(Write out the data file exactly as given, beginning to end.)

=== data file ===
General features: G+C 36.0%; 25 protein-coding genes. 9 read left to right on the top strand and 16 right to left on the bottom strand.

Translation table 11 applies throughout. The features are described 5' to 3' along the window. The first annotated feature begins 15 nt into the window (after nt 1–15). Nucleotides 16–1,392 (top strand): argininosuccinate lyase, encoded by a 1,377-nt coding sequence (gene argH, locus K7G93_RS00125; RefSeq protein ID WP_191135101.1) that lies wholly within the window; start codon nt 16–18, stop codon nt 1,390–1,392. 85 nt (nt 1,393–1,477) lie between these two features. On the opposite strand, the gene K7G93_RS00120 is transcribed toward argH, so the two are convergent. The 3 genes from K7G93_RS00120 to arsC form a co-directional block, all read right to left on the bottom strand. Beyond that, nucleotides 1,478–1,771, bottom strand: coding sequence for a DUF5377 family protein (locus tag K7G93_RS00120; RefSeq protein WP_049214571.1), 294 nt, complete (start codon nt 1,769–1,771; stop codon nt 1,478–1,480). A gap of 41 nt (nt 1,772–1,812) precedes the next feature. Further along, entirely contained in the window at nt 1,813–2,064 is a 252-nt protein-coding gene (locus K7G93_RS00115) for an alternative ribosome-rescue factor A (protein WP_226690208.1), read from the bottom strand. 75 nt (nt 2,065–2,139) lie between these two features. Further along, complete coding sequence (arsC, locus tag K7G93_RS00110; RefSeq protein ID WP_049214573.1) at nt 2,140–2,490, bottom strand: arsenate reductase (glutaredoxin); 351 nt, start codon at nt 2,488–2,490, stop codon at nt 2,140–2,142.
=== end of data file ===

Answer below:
General features: G+C 36.0%; 25 protein-coding genes. 9 read left to right on the top strand and 16 right to left on the bottom strand.

Translation table 11 applies throughout. The features are described 5' to 3' along the window. The first annotated feature begins 15 nt into the window (after nt 1–15). Nucleotides 16–1,392 (top strand): argininosuccinate lyase, encoded by a 1,377-nt coding sequence (gene argH, locus K7G93_RS00125; RefSeq protein ID WP_191135101.1) that lies wholly within the window; start codon nt 16–18, stop codon nt 1,390–1,392. 85 nt (nt 1,393–1,477) lie between these two features. On the opposite strand, the gene K7G93_RS00120 is transcribed toward argH, so the two are convergent. The 3 genes from K7G93_RS00120 to arsC form a co-directional block, all read right to left on the bottom strand. Beyond that, nucleotides 1,478–1,771, bottom strand: coding sequence for a DUF5377 family protein (locus tag K7G93_RS00120; RefSeq protein WP_049214571.1), 294 nt, complete (start codon nt 1,769–1,771; stop codon nt 1,478–1,480). A gap of 41 nt (nt 1,772–1,812) precedes the next feature. Further along, entirely contained in the window at nt 1,813–2,064 is a 252-nt protein-coding gene (locus K7G93_RS00115) for an alternative ribosome-rescue factor A (protein WP_226690208.1), read from the bottom strand. 75 nt (nt 2,065–2,139) lie between these two features. Further along, complete coding sequence (arsC, locus tag K7G93_RS00110; RefSeq protein ID WP_049214573.1) at nt 2,140–2,490, bottom strand: arsenate reductase (glutaredoxin); 351 nt, start codon at nt 2,488–2,490, stop codon at nt 2,140–2,142.